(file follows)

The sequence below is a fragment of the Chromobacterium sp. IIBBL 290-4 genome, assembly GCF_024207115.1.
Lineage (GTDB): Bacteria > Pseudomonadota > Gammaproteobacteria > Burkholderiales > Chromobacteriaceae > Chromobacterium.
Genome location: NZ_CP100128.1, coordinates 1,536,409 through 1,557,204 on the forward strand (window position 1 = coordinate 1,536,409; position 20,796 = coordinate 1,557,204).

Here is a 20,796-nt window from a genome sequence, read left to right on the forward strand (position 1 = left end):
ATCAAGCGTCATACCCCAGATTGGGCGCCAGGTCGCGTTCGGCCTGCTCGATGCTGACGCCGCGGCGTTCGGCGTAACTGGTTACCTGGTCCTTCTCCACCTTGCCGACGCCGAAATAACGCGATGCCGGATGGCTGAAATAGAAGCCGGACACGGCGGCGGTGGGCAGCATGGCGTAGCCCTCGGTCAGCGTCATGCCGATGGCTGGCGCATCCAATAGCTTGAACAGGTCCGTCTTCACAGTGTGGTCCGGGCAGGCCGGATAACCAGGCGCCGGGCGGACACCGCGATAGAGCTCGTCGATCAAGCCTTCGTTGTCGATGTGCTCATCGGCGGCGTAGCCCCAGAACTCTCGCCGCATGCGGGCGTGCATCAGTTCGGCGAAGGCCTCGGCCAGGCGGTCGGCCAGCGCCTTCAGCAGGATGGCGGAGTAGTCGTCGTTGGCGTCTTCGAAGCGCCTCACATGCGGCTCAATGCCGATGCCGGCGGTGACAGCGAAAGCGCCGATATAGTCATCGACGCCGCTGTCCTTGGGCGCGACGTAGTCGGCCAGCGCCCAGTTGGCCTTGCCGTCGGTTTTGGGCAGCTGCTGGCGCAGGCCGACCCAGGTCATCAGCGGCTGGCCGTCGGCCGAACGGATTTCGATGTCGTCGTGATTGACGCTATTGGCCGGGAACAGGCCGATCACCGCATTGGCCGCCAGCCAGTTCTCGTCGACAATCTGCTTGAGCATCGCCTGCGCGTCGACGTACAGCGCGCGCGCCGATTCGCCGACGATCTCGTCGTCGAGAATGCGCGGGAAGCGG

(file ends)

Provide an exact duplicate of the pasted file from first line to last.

The sequence below is a fragment of the Chromobacterium sp. IIBBL 290-4 genome, assembly GCF_024207115.1.
Lineage (GTDB): Bacteria > Pseudomonadota > Gammaproteobacteria > Burkholderiales > Chromobacteriaceae > Chromobacterium.
Genome location: NZ_CP100128.1, coordinates 1,536,409 through 1,557,204 on the forward strand (window position 1 = coordinate 1,536,409; position 20,796 = coordinate 1,557,204).

Here is a 20,796-nt window from a genome sequence, read left to right on the forward strand (position 1 = left end):
ATCAAGCGTCATACCCCAGATTGGGCGCCAGGTCGCGTTCGGCCTGCTCGATGCTGACGCCGCGGCGTTCGGCGTAACTGGTTACCTGGTCCTTCTCCACCTTGCCGACGCCGAAATAACGCGATGCCGGATGGCTGAAATAGAAGCCGGACACGGCGGCGGTGGGCAGCATGGCGTAGCCCTCGGTCAGCGTCATGCCGATGGCTGGCGCATCCAATAGCTTGAACAGGTCCGTCTTCACAGTGTGGTCCGGGCAGGCCGGATAACCAGGCGCCGGGCGGACACCGCGATAGAGCTCGTCGATCAAGCCTTCGTTGTCGATGTGCTCATCGGCGGCGTAGCCCCAGAACTCTCGCCGCATGCGGGCGTGCATCAGTTCGGCGAAGGCCTCGGCCAGGCGGTCGGCCAGCGCCTTCAGCAGGATGGCGGAGTAGTCGTCGTTGGCGTCTTCGAAGCGCCTCACATGCGGCTCAATGCCGATGCCGGCGGTGACAGCGAAAGCGCCGATATAGTCATCGACGCCGCTGTCCTTGGGCGCGACGTAGTCGGCCAGCGCCCAGTTGGCCTTGCCGTCGGTTTTGGGCAGCTGCTGGCGCAGGCCGACCCAGGTCATCAGCGGCTGGCCGTCGGCCGAACGGATTTCGATGTCGTCGTGATTGACGCTATTGGCCGGGAACAGGCCGATCACCGCATTGGCCGCCAGCCAGTTCTCGTCGACAATCTGCTTGAGCATCGCCTGCGCGTCGACGTACAGCGCGCGCGCCGATTCGCCGACGATCTCGTCGTCGAGAATGCGCGGGAAGCGG